As Bishop Joe S. Vásquez of Austin, Texas, Chairman of the Committee on Migration, recently stated: “As a nation, we have a moral and humanitarian obligation to Dreamers. These young people have steadfastly worked to improve themselves and our country and attempted in good faith to comply with the law as it stood.” Bishop Vásquez has similarly noted: “We believe our nation has a moral responsibility to provide continued temporary protection until TPS holders’ return and reintegration can be safely accomplished. TPS recipients are an integral part of the fabric of our communities.”
Regarding the Dreamers the Catholic Bishops have said,
“Dreamers are young people who include DACA recipients, as well as other undocumented individuals of a similar age group who were brought to the United States by their parents as children. They are contributors to our economy, veterans of our military, academic standouts in our universities, and leaders in our parishes. Dreamers are woven into the fabric of our country and of our Church, and are, by every social and human measure, American youth.”
I know I run the risk of being seen as naïve, dangerous and foolish. I imagine some would say, “That’s politics not theology.” But I believe the following: “Silence in the face of evil is itself evil: God will not hold us guiltless. Not to speak is to speak. Not to act is to act.” Recent research tells us it is not an actual quote from Bonhoeffer which I had always believed.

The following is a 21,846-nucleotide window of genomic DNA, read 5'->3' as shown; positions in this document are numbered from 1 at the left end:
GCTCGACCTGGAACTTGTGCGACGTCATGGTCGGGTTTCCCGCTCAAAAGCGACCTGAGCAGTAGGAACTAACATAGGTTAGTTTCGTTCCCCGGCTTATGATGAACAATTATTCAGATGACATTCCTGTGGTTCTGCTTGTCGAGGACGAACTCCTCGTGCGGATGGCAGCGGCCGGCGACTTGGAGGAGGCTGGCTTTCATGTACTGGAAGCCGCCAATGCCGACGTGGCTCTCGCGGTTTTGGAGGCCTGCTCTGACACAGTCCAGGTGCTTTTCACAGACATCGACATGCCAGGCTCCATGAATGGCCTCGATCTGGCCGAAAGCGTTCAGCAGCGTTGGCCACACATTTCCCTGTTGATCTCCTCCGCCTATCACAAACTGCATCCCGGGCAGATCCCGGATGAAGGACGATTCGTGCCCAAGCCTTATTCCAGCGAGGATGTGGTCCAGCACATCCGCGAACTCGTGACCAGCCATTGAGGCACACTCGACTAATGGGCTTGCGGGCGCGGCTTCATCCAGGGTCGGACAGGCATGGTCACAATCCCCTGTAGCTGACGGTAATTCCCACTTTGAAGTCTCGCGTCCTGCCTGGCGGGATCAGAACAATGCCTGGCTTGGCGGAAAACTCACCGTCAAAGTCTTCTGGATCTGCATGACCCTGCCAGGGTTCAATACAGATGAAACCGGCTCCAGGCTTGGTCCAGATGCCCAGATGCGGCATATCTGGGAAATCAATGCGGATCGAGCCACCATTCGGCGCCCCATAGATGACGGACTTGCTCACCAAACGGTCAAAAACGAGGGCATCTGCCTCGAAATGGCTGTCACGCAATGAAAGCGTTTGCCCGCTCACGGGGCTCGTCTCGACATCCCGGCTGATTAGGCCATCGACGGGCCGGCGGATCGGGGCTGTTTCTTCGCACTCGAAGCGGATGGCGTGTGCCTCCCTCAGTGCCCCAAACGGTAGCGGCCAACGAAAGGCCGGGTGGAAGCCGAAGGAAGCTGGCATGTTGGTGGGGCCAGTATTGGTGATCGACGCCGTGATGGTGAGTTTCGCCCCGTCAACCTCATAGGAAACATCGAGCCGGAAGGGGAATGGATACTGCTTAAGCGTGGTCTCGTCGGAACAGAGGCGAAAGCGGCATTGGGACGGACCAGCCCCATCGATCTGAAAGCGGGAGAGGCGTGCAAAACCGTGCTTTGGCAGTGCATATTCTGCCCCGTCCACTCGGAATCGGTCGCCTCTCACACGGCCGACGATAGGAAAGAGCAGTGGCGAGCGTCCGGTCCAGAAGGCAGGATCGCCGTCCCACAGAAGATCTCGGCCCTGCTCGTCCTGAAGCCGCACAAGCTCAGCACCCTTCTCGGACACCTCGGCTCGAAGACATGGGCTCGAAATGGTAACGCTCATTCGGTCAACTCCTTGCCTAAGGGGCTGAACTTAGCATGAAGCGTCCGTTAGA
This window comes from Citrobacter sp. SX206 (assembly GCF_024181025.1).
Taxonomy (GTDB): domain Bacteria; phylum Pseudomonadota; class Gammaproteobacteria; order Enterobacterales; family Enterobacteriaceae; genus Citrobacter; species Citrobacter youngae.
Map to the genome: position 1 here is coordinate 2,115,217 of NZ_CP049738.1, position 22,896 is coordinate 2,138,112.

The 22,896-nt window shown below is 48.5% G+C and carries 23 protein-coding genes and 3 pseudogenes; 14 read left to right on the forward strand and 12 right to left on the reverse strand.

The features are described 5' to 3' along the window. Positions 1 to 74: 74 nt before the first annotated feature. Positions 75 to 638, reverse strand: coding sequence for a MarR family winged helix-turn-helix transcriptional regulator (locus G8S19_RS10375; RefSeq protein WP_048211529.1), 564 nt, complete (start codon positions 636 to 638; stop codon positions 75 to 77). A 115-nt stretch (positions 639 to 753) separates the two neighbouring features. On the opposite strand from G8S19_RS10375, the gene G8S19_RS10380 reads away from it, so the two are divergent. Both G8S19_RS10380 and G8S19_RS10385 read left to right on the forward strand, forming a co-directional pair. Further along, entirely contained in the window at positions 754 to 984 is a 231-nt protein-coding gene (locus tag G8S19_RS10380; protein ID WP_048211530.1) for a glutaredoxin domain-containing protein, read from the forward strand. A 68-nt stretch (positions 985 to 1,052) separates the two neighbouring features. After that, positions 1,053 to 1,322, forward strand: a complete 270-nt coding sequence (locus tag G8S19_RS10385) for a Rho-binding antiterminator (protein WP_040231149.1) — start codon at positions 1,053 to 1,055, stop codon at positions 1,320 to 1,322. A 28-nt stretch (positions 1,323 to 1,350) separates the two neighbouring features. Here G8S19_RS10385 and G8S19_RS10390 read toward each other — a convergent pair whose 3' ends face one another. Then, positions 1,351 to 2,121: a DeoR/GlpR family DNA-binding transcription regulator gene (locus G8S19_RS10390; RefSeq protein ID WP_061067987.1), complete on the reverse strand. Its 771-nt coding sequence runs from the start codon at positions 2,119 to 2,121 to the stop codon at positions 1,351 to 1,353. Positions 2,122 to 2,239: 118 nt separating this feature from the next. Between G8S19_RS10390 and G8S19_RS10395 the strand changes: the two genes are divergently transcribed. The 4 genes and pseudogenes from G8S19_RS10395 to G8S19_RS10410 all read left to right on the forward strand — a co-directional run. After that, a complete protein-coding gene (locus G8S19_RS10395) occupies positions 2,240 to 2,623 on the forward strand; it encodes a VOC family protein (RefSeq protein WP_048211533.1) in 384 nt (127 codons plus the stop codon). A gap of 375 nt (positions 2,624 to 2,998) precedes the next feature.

But regardless who said it, it has the ring of truth. And it challenges me to open myself to try to make a difference when I see injustice. We will be studying the “Backgrounder on Deferred for Childhood Arrivals” as we prayerfully consider the truth of the Bishops conclusion
Every stranger who knocks at our door is an opportunity for an encounter with Jesus Christ, who identifies with the welcomed and rejected strangers of every age (Matthew 25:35-43).
But closer to home and very much within our reach, I believe God might be calling us to welcome those struggling with addiction into the walls of our church. I have been reading about Celebrate Recovery and for years have believed in the spiritual power of the 12 steps and Recovery.
Gerald May, a therapist and spiritual director, defines addiction as “any compulsive, habitual behavior that limits the freedom of human desire.” (Addiction and Grace).